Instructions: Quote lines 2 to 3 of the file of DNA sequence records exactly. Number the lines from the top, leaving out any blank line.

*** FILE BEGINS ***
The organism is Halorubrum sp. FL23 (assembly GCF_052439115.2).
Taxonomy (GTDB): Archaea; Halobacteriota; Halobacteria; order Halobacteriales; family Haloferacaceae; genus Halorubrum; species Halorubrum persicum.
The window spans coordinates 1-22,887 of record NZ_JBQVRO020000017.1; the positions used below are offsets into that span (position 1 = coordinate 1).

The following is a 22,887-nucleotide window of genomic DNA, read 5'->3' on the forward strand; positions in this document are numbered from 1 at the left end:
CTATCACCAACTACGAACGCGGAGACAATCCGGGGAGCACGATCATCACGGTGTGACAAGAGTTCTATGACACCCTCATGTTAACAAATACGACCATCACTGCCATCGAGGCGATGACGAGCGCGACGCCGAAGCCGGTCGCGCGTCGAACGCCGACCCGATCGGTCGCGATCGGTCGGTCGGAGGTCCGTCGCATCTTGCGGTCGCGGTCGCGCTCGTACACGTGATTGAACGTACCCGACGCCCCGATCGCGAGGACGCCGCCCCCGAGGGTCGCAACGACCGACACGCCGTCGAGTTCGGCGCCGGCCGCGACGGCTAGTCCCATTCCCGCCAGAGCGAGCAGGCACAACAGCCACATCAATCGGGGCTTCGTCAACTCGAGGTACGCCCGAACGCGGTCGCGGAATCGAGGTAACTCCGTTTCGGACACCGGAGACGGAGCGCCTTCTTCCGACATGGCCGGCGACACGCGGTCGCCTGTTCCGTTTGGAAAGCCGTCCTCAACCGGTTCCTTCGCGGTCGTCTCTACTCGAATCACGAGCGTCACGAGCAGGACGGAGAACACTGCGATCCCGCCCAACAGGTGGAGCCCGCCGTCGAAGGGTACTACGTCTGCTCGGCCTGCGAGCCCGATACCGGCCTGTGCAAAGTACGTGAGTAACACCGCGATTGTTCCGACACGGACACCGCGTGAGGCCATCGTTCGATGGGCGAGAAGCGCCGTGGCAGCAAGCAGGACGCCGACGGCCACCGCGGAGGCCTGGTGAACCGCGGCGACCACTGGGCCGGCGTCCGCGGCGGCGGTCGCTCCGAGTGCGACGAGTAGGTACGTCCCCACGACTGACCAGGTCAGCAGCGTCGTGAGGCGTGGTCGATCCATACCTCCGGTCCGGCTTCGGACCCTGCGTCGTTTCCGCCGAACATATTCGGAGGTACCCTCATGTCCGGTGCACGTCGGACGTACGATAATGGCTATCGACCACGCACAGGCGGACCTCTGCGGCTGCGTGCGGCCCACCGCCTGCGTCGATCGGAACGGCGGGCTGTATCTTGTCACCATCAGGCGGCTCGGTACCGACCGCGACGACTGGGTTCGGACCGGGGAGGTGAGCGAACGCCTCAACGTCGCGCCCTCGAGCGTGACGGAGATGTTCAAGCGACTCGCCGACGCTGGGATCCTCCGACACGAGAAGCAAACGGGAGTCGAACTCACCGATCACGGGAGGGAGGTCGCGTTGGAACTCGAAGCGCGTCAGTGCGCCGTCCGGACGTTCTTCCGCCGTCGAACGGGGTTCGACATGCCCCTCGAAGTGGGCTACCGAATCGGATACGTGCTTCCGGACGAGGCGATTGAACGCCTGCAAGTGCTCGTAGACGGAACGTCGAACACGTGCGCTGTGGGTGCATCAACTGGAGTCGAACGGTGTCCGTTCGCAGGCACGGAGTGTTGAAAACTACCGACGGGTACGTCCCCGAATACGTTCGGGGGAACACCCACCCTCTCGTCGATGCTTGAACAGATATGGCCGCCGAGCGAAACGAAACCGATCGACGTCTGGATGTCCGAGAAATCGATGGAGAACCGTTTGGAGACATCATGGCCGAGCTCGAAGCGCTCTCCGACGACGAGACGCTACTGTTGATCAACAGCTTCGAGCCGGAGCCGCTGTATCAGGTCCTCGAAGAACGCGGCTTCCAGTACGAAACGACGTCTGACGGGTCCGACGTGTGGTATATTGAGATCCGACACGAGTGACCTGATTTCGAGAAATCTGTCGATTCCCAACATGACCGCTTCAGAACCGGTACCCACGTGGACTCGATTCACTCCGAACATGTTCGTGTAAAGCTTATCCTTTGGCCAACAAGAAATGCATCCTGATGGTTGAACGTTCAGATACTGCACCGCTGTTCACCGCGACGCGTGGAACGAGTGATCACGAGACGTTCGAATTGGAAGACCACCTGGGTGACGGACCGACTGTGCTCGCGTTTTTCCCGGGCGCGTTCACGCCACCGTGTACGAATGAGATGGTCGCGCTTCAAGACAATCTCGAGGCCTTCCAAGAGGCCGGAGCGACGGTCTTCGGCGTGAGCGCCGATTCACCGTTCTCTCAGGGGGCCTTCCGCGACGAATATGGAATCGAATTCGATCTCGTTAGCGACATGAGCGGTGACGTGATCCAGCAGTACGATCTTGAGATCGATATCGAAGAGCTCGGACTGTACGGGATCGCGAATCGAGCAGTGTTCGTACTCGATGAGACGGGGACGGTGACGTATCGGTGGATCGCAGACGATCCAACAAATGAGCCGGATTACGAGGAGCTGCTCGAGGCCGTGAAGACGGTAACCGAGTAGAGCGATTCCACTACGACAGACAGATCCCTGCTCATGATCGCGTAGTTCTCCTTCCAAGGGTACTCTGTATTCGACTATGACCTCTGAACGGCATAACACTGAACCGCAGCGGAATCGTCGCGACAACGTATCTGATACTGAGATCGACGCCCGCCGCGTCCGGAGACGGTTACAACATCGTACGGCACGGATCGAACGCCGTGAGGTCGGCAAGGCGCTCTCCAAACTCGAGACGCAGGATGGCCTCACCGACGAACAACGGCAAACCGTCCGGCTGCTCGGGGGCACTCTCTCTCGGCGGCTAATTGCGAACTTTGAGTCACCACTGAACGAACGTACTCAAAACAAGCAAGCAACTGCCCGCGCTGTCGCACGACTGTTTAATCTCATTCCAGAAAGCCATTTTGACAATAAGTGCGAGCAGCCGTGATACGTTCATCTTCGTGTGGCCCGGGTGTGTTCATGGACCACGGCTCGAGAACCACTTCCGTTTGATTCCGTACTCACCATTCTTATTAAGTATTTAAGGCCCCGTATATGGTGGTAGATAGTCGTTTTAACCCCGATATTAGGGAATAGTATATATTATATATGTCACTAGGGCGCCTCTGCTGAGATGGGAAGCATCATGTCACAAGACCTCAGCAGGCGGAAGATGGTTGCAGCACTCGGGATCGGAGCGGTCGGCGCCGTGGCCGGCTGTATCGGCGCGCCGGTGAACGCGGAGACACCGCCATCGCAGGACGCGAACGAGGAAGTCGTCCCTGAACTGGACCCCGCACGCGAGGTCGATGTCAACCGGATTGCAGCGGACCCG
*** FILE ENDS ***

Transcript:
Taxonomy (GTDB): Archaea; Halobacteriota; Halobacteria; order Halobacteriales; family Haloferacaceae; genus Halorubrum; species Halorubrum persicum.
The window spans coordinates 1-22,887 of record NZ_JBQVRO020000017.1; the positions used below are offsets into that span (position 1 = coordinate 1).